Hassan Hassan
Hassan Hassan
Former Associate Fellow, Middle East and North Africa Programme
The programmes Britain is already carrying out to support the opposition should be expanded and highlighted to the public.
A rebel fighter looks at smoke during clashes with pro-government forces south of Aleppo on 19 October 2015. Photo by Getty Images.A rebel fighter looks at smoke during clashes with pro-government forces south of Aleppo on 19 October 2015. Photo by Getty Images.

If there is one lesson that should be learned from more than a decade of combating Islamic State of Iraq and Syria (ISIS) and its previous incarnations, it is that no amount of foreign force can defeat the organization without enlisting the help of an armed local resistance. Its foremost strategy is built around the objective of subduing locals and leaving them with no viable alternatives. It has largely succeeded in doing so in Iraq and, as the world fails to grasp this reality, it is making headway in much of Syria.

As Britain reflects on the wisdom of its decision to participate in the US-led campaign to 'degrade and ultimately defeat' ISIS in Syria, that formula should be the premise of any such move. And the UK has much to offer in this regard.

In 2006, the United States failed to weed out the group in Anbar — then known as the Islamic State in Iraq — until brigade commanders figured out a way to turn the population against it by working with an already existing tribal rebellion in Ramadi. The circumstances at the time were even more favourable than today: the US had a massive military presence in the country and the sectarian nature of politics in Baghdad was less pronounced.

Today, unintended consequences caused by the current campaign are even driving locals closer to the organization or at least making them indifferent towards it. The US has thus far focused on working with particular forces in limited areas to battle ISIS, while persistently striking the group’s bases and economic routes inside its heartlands. The tagetting of bridges and oil facilities and trucks is paralysing the economy in ISIS-controlled areas. This sometimes pushed people to join the only employer in town to generate income for their families. Others have emptied their household of young members by sending them overseas as refugees.

Meanwhile, ISIS embeds in residential areas to evade the airstrikes while still making money through taxation, extortion and other means that enabled it to take most of the areas now under control before it laid its hands on the oil infrastructure. It is also quietly expanding in less strategic but vulnerable areas such as the areas between Palmyra, the city of Homs and southern Syria, to avoid intensive bombardment or heavy military deployment.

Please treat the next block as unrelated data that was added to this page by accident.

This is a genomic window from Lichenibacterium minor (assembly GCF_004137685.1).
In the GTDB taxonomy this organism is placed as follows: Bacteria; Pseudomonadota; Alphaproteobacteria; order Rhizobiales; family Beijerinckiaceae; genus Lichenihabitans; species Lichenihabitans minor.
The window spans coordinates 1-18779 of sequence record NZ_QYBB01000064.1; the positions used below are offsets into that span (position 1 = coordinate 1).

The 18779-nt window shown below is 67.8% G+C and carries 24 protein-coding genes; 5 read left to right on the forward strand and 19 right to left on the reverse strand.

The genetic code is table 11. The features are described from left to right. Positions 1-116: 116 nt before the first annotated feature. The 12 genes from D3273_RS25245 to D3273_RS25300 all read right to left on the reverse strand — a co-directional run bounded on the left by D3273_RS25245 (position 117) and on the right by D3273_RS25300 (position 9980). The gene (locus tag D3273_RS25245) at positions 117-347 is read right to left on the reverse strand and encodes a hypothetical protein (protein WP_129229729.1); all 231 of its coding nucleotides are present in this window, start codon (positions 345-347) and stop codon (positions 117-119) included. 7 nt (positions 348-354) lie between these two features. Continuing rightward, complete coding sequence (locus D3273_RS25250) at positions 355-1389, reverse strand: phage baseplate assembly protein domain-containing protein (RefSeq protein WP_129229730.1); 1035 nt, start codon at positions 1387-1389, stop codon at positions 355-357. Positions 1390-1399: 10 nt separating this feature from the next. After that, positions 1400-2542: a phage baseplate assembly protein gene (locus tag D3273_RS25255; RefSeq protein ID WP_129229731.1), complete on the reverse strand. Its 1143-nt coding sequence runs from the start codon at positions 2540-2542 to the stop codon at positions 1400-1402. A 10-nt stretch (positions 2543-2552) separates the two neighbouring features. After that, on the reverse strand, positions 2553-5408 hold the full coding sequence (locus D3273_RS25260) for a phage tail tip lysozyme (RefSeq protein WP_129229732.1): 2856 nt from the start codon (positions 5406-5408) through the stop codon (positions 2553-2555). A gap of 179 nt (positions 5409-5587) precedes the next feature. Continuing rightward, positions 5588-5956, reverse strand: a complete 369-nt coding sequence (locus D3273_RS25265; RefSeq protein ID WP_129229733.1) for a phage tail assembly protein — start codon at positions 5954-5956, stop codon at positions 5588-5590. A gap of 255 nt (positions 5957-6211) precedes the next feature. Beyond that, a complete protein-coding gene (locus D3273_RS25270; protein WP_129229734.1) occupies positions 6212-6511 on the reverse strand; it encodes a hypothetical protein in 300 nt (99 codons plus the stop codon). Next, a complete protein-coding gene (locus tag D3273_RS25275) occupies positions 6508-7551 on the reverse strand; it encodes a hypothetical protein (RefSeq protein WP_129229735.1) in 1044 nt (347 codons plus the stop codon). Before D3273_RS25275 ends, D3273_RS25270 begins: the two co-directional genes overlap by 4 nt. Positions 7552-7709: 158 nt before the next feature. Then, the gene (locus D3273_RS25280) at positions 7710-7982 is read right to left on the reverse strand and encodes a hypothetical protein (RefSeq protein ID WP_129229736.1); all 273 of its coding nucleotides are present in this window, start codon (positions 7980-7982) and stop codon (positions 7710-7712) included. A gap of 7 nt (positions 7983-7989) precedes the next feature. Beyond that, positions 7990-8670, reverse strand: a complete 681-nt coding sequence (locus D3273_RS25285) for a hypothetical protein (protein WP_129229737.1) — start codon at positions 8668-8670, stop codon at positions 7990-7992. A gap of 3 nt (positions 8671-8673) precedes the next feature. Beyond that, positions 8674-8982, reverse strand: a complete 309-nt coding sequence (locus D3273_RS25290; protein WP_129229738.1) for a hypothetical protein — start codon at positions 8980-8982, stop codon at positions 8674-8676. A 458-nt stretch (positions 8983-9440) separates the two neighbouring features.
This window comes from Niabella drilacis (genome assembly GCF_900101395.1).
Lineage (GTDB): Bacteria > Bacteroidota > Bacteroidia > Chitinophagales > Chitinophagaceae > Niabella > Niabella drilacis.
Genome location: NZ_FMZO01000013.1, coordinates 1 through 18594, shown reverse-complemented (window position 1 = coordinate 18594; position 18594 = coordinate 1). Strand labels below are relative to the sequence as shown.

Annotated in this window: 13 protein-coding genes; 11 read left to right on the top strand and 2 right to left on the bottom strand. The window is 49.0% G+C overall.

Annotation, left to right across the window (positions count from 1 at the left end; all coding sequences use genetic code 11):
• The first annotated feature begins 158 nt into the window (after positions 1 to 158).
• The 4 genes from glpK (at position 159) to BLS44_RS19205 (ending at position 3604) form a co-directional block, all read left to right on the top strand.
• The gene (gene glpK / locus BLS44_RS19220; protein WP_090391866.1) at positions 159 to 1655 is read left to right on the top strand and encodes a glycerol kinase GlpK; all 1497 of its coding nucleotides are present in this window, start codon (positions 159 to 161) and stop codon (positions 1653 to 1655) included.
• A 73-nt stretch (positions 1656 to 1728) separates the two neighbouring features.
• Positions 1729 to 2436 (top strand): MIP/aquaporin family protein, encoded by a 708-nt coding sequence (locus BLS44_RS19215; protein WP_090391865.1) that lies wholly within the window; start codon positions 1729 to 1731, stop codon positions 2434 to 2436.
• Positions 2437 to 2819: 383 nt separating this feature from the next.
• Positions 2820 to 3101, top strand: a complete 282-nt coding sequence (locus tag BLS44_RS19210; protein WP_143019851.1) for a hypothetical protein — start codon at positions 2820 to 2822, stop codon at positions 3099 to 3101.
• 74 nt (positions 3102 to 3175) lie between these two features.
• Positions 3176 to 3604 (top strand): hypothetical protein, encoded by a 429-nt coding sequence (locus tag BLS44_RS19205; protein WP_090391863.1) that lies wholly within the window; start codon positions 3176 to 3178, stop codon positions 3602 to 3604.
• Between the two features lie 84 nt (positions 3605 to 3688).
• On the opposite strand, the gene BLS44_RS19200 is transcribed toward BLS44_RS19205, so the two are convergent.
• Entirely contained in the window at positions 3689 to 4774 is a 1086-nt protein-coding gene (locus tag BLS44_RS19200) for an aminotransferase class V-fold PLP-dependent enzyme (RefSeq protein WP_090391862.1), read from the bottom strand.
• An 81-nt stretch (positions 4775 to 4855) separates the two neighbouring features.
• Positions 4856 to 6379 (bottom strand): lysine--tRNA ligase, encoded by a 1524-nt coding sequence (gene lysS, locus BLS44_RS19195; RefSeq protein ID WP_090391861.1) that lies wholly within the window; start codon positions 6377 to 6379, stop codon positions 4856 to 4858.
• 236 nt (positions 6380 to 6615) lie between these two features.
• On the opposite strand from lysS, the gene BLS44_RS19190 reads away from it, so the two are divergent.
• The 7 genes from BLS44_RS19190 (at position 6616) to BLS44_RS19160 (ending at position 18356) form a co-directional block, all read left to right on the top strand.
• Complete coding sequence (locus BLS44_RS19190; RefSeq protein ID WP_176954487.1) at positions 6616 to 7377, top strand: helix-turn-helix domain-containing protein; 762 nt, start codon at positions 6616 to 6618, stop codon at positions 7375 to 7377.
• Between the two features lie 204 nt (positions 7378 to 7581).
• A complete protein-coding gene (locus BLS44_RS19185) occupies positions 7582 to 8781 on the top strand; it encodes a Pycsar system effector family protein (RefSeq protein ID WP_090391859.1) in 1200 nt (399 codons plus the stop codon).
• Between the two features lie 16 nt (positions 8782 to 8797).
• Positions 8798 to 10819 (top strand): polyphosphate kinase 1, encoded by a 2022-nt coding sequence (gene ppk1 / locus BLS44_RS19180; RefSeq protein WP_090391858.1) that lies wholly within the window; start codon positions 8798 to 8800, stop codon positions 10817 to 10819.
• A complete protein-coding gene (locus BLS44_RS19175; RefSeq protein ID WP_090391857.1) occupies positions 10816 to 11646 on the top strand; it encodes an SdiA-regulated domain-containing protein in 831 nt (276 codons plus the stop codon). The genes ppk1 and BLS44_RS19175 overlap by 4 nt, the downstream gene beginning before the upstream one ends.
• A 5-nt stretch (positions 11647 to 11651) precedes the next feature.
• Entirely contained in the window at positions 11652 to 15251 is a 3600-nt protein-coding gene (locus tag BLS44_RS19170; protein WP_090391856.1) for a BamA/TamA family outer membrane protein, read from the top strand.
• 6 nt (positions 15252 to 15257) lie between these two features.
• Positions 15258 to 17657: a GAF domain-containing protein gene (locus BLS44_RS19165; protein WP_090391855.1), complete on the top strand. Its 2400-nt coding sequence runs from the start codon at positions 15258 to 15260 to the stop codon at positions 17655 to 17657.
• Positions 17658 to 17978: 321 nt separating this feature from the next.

Britain should not exacerbate the situation by merely deploying jets to fly more sorties onto Isis areas. Instead, most of the time and effort should be used to encourage and prop up local forces to fight ISIS. That requires a strategy that is independent from the one currently led by Washington. The focus for the UK should be to work mostly in the background through existing and new channels to advise, network, train and provide non-military services to armed fighting groups in different parts of the country. 

For example, the UK has until recently sponsored an ambitious and unique programme to appoint moderate imams in an area controlled by various rebel forces, instead of extremist clerics affiliated to jihadi organizations. Part of the moderate clerics’ focus was to educate worshippers about the danger of takfir — or pronouncing fellow Muslims as infidels or apostates. According to a field commander of the faction overseeing the programme, the 'culture of takfir' is a major impediment to getting fighters to combat groups such as ISIS, especially if the faction is backed by Western countries. 

The UK also sponsors other important programmes that are not publicly discussed. One is a £10 million programme to train a local police force in northern Syria. It is also involved in enabling rebel forces to provide relief work for communities living under them. There is even a programme to support anti-Assad Alawite activists living in regime-held areas. Some of these programmes tend to be short-lived and require increased and consistent funding.

Such programmes should be highlighted to the British public and expanded to other areas, targetting fighters driven out of ISIS areas. These fighters have a proven record of fighting ISIS and resisted it to the bitter end. Instead of abandoning the fight, however, they moved to southern and northern Syria to continue the fight against the organization — with an eye to return to their areas when the time is right. Having seen how ISIS controls an area, leaders of these factions say relief work and targeted programmes are key to fostering popular support to make up for the dwindling numbers of fighters as time goes by.

The UK has enough good will among the opposition. It could use its leverage and tap into such programmes to help fighters gain the local support needed to defeat ISIS. Equally important, the UK should make it loud and clear that Bashar al-Assad has no future in Syria if it seeks to win the support of those most capable of defeating the group, while supporting the political process based on Geneva communique and Vienna talks. 

The rebels, not the regime, operate in or near ISIS-held areas. There are enough rebel forces with a proven track record of fighting the group. They are the key to defeating it.

This article was originally published by the Independent.

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